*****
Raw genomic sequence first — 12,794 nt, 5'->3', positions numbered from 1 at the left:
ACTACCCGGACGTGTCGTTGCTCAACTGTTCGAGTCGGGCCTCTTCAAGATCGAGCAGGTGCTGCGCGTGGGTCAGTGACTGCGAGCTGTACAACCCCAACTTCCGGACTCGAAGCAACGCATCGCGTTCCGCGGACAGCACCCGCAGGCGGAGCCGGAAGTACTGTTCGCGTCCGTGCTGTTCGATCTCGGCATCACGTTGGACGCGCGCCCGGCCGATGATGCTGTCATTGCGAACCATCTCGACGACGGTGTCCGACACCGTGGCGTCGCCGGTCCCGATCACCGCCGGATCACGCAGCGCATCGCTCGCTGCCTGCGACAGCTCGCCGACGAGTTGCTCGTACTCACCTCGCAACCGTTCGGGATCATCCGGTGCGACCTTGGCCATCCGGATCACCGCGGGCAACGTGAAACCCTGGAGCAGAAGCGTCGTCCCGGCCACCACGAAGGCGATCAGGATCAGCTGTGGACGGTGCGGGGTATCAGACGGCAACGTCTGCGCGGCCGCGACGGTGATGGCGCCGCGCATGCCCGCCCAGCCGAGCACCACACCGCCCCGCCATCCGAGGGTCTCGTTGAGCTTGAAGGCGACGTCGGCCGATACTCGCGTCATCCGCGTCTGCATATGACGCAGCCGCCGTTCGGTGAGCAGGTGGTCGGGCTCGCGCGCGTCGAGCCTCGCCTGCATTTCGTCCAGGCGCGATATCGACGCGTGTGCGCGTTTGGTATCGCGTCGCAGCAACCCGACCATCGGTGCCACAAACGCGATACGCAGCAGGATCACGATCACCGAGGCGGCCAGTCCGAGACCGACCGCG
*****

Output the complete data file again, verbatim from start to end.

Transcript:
Raw genomic sequence first — 12,794 nt, 5'->3', positions numbered from 1 at the left:
ACTACCCGGACGTGTCGTTGCTCAACTGTTCGAGTCGGGCCTCTTCAAGATCGAGCAGGTGCTGCGCGTGGGTCAGTGACTGCGAGCTGTACAACCCCAACTTCCGGACTCGAAGCAACGCATCGCGTTCCGCGGACAGCACCCGCAGGCGGAGCCGGAAGTACTGTTCGCGTCCGTGCTGTTCGATCTCGGCATCACGTTGGACGCGCGCCCGGCCGATGATGCTGTCATTGCGAACCATCTCGACGACGGTGTCCGACACCGTGGCGTCGCCGGTCCCGATCACCGCCGGATCACGCAGCGCATCGCTCGCTGCCTGCGACAGCTCGCCGACGAGTTGCTCGTACTCACCTCGCAACCGTTCGGGATCATCCGGTGCGACCTTGGCCATCCGGATCACCGCGGGCAACGTGAAACCCTGGAGCAGAAGCGTCGTCCCGGCCACCACGAAGGCGATCAGGATCAGCTGTGGACGGTGCGGGGTATCAGACGGCAACGTCTGCGCGGCCGCGACGGTGATGGCGCCGCGCATGCCCGCCCAGCCGAGCACCACACCGCCCCGCCATCCGAGGGTCTCGTTGAGCTTGAAGGCGACGTCGGCCGATACTCGCGTCATCCGCGTCTGCATATGACGCAGCCGCCGTTCGGTGAGCAGGTGGTCGGGCTCGCGCGCGTCGAGCCTCGCCTGCATTTCGTCCAGGCGCGATATCGACGCGTGTGCGCGTTTGGTATCGCGTCGCAGCAACCCGACCATCGGTGCCACAAACGCGATACGCAGCAGGATCACGATCACCGAGGCGGCCAGTCCGAGACCGACCGCG